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HMRC internal manual

Information Disclosure Guide

Information disclosure Gateways with other government departments: Gambling Commission

Why share information with the Gambling Commission?

The Gambling Commission was established by the Gambling Act 2005 to regulate most commercial gambling in Britain including arcade operators, bookmakers (on and off course), bingo clubs, casinos, gaming machine and gambling software operators, lottery operators and British-based remote gambling operators.

It does not regulate the National Lottery or spread betting. These are regulated by the National Lottery Commission and the Financial Services Authority respectively.

The Gambling Commission took over the role of the Gaming Board for Great Britain and operates as a Non-Departmental Public Body, sponsored by the Department for Culture, Media and Sport (DCMS). It operates at arm’s length from government and its advice is independent. Its work is funded mainly by licence fees from the gambling industry.

The Gambling Commission will usually ask HMRC for relevant information to enable it to vet potential gambling license applicants and for advice in relation to other gambling issues.

Ensuring information is shared lawfully

All disclosures of HMRC information must be lawful. Please see IDG40300 for more information on lawful disclosure as provided by the CRCA.

To be lawful, HMRC may only share information with the Gambling Commission through a legal gateway. See IDG40320 for general information about what a legal gateway is. The appropriate legal gateway to use is listed below.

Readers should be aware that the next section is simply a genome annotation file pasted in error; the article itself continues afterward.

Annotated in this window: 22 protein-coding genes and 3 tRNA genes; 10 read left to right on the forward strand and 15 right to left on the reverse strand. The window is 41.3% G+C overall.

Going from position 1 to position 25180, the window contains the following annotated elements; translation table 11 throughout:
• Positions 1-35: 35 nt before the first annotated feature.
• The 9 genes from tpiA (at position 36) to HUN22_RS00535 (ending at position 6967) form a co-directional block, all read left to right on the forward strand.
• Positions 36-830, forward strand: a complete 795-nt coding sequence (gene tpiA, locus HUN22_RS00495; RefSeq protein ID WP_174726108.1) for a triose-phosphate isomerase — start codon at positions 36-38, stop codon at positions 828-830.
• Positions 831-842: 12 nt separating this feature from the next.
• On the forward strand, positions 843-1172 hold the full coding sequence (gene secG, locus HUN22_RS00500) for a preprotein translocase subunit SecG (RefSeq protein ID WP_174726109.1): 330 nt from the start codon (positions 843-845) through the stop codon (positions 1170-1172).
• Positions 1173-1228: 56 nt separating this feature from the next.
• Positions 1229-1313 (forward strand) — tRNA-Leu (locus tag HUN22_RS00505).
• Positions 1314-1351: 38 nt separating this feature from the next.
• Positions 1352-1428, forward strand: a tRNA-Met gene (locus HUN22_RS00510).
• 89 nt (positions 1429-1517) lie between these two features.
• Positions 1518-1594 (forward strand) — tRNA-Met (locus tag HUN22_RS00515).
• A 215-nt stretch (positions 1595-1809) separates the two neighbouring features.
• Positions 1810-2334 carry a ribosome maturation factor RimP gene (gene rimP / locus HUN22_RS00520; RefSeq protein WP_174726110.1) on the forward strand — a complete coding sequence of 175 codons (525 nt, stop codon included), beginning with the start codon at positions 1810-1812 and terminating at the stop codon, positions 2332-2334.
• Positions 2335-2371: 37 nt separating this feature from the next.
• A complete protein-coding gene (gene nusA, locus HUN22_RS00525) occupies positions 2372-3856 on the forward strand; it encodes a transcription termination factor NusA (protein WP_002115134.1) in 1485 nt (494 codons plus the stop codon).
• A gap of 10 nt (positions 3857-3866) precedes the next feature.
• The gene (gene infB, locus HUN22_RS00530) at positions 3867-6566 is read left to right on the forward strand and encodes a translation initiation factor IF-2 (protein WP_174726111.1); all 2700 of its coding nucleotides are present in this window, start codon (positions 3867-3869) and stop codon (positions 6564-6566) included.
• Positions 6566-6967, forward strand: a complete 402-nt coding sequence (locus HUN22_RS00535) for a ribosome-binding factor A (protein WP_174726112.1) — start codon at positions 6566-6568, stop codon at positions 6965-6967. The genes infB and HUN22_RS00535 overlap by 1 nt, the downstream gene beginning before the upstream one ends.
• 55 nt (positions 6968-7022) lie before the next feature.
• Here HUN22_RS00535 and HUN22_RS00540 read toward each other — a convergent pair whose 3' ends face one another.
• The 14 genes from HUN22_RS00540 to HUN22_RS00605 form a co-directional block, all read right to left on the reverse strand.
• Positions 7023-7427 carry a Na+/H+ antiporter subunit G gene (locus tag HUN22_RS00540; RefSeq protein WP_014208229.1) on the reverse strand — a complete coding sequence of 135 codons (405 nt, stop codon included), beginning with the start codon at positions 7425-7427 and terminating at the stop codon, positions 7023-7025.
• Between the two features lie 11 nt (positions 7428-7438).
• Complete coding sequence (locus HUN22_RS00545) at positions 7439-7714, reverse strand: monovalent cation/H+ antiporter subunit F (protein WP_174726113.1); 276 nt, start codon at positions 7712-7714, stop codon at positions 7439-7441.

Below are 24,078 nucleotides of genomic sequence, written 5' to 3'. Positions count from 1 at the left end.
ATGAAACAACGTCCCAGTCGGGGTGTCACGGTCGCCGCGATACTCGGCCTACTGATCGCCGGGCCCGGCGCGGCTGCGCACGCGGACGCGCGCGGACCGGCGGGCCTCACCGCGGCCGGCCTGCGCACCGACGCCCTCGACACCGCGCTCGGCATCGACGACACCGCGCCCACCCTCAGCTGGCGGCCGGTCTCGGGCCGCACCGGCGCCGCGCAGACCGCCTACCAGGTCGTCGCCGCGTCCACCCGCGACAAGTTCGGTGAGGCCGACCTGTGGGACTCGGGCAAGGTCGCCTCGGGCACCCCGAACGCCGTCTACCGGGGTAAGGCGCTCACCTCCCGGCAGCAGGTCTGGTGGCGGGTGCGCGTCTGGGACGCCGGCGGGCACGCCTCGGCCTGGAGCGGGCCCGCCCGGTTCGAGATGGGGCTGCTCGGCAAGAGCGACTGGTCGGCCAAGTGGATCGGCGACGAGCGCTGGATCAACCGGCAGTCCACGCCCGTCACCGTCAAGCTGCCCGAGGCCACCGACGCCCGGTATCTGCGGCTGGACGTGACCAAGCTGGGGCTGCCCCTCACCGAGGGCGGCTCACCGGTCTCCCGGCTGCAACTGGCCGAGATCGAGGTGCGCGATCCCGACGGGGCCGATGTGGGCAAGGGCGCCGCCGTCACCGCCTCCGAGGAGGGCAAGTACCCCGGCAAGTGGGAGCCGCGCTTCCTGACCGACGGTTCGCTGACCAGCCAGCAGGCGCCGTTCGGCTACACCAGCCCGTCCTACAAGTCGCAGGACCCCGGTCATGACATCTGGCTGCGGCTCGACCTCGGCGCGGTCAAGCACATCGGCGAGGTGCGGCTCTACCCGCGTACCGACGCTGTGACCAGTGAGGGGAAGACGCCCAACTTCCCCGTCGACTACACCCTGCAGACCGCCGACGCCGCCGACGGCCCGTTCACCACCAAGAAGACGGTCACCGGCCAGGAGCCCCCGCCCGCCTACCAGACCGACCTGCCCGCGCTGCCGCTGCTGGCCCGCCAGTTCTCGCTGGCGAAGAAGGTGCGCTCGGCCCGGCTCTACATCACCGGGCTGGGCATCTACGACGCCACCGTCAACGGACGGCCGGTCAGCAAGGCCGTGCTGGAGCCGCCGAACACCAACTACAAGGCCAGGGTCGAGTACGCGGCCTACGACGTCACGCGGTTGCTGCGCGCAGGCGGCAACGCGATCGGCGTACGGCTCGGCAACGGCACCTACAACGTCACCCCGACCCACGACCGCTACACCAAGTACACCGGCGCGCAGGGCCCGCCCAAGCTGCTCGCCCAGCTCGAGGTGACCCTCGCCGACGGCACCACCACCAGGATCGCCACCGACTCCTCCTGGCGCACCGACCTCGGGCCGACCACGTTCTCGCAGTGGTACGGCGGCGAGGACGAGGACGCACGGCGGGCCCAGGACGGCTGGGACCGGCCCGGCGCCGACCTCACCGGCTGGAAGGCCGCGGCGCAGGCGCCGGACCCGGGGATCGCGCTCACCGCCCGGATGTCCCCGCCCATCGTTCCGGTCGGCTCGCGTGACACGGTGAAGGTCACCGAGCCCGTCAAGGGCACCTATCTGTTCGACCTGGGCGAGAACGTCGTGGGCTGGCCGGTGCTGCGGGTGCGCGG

You must also ensure when passing information to the Gambling Commission that you follow the agreed procedure for disclosures. Details are listed below.

Which part of HMRC can disclose this information?

Former C&E teams involved in gambling, gaming, betting and lottery regimes (primarily Excise teams) may disclose information to the Gambling Commission. Other teams within HMRC who hold information that is relevant to the Gambling Commission’s functions may also disclose information to the Gambling Commission, though this is likely to be the exception rather than the norm.

The purpose for which information may be disclosed

Information may be disclosed to assist the Gambling Commission in carrying out its functions. Its functions are set out in the Gambling Act 2005 and includes the determination of licence conditions and Codes of Practice which set out the rules which licensed operators must observe; provision of practical guidance to local authorities and other stakeholders on gambling; issuing and revocation of licenses for commercial gambling; and law enforcement purposes including criminal proceedings against those who breach licensing conditions and taking action to tackle illegal gambling and cheating.

Information which can be disclosed

All information which is necessary, relevant and proportionate to the Gambling Commission’s functions as set out above.

Procedure to follow

Requests to HMRC teams are likely to be made on a case-by-case basis, for the purposes of vetting gambling license applicants. In responding you should ensure the reason for the request and other surrounding circumstances are appropriately documented, see IDG40210. If in doubt, refer to your manager.

Legislation which allows disclosure

  • Section 30 and Schedule 6 Part 1 of the Gambling Act 2005.

Devolved administrations

This guidance applies to the whole of the United Kingdom.

Further guidance

If you receive a request for information from the Gambling Commission and are unsure whether to make a disclosure of HMRC information seek further guidance from your Data Guardian.